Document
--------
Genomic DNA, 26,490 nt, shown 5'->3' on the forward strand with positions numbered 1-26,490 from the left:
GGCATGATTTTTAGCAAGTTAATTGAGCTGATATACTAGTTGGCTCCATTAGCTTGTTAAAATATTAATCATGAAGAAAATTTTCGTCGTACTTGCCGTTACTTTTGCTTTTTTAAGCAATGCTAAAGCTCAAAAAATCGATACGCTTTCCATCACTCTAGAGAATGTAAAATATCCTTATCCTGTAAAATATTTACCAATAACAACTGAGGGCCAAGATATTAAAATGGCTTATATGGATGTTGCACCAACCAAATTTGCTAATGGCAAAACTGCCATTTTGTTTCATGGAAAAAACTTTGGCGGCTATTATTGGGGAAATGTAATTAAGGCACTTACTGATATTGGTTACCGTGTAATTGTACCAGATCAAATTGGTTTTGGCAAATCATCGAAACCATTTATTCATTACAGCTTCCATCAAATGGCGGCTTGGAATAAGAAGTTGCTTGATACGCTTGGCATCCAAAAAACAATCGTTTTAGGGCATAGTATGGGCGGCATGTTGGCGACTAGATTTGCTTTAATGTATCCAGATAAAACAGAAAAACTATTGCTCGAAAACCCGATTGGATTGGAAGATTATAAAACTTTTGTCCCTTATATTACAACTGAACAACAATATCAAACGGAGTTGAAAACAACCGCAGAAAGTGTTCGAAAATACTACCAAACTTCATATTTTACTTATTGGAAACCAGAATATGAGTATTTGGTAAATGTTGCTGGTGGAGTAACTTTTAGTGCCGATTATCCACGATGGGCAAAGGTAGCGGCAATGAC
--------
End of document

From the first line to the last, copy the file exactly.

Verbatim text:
Genomic DNA, 26,490 nt, shown 5'->3' on the forward strand with positions numbered 1-26,490 from the left:
GGCATGATTTTTAGCAAGTTAATTGAGCTGATATACTAGTTGGCTCCATTAGCTTGTTAAAATATTAATCATGAAGAAAATTTTCGTCGTACTTGCCGTTACTTTTGCTTTTTTAAGCAATGCTAAAGCTCAAAAAATCGATACGCTTTCCATCACTCTAGAGAATGTAAAATATCCTTATCCTGTAAAATATTTACCAATAACAACTGAGGGCCAAGATATTAAAATGGCTTATATGGATGTTGCACCAACCAAATTTGCTAATGGCAAAACTGCCATTTTGTTTCATGGAAAAAACTTTGGCGGCTATTATTGGGGAAATGTAATTAAGGCACTTACTGATATTGGTTACCGTGTAATTGTACCAGATCAAATTGGTTTTGGCAAATCATCGAAACCATTTATTCATTACAGCTTCCATCAAATGGCGGCTTGGAATAAGAAGTTGCTTGATACGCTTGGCATCCAAAAAACAATCGTTTTAGGGCATAGTATGGGCGGCATGTTGGCGACTAGATTTGCTTTAATGTATCCAGATAAAACAGAAAAACTATTGCTCGAAAACCCGATTGGATTGGAAGATTATAAAACTTTTGTCCCTTATATTACAACTGAACAACAATATCAAACGGAGTTGAAAACAACCGCAGAAAGTGTTCGAAAATACTACCAAACTTCATATTTTACTTATTGGAAACCAGAATATGAGTATTTGGTAAATGTTGCTGGTGGAGTAACTTTTAGTGCCGATTATCCACGATGGGCAAAGGTAGCGGCAATGAC